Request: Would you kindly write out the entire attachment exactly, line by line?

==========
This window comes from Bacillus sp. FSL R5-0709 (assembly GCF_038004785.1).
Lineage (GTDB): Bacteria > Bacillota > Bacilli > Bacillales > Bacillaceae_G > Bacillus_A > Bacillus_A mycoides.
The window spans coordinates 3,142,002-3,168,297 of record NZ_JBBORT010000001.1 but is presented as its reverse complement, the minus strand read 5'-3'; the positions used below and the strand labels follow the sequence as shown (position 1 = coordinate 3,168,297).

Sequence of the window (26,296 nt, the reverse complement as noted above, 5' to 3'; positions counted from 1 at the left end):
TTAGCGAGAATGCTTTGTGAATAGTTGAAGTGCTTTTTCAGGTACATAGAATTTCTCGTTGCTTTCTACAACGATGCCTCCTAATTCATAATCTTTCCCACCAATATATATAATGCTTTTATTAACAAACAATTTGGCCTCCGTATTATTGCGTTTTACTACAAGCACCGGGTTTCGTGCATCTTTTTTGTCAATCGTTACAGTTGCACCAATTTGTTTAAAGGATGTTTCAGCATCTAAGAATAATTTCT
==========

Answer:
This window comes from Bacillus sp. FSL R5-0709 (assembly GCF_038004785.1).
Lineage (GTDB): Bacteria > Bacillota > Bacilli > Bacillales > Bacillaceae_G > Bacillus_A > Bacillus_A mycoides.
The window spans coordinates 3,142,002-3,168,297 of record NZ_JBBORT010000001.1 but is presented as its reverse complement, the minus strand read 5'-3'; the positions used below and the strand labels follow the sequence as shown (position 1 = coordinate 3,168,297).

Sequence of the window (26,296 nt, the reverse complement as noted above, 5' to 3'; positions counted from 1 at the left end):
TTAGCGAGAATGCTTTGTGAATAGTTGAAGTGCTTTTTCAGGTACATAGAATTTCTCGTTGCTTTCTACAACGATGCCTCCTAATTCATAATCTTTCCCACCAATATATATAATGCTTTTATTAACAAACAATTTGGCCTCCGTATTATTGCGTTTTACTACAAGCACCGGGTTTCGTGCATCTTTTTTGTCAATCGTTACAGTTGCACCAATTTGTTTAAAGGATGTTTCAGCATCTAAGAATAATTTCT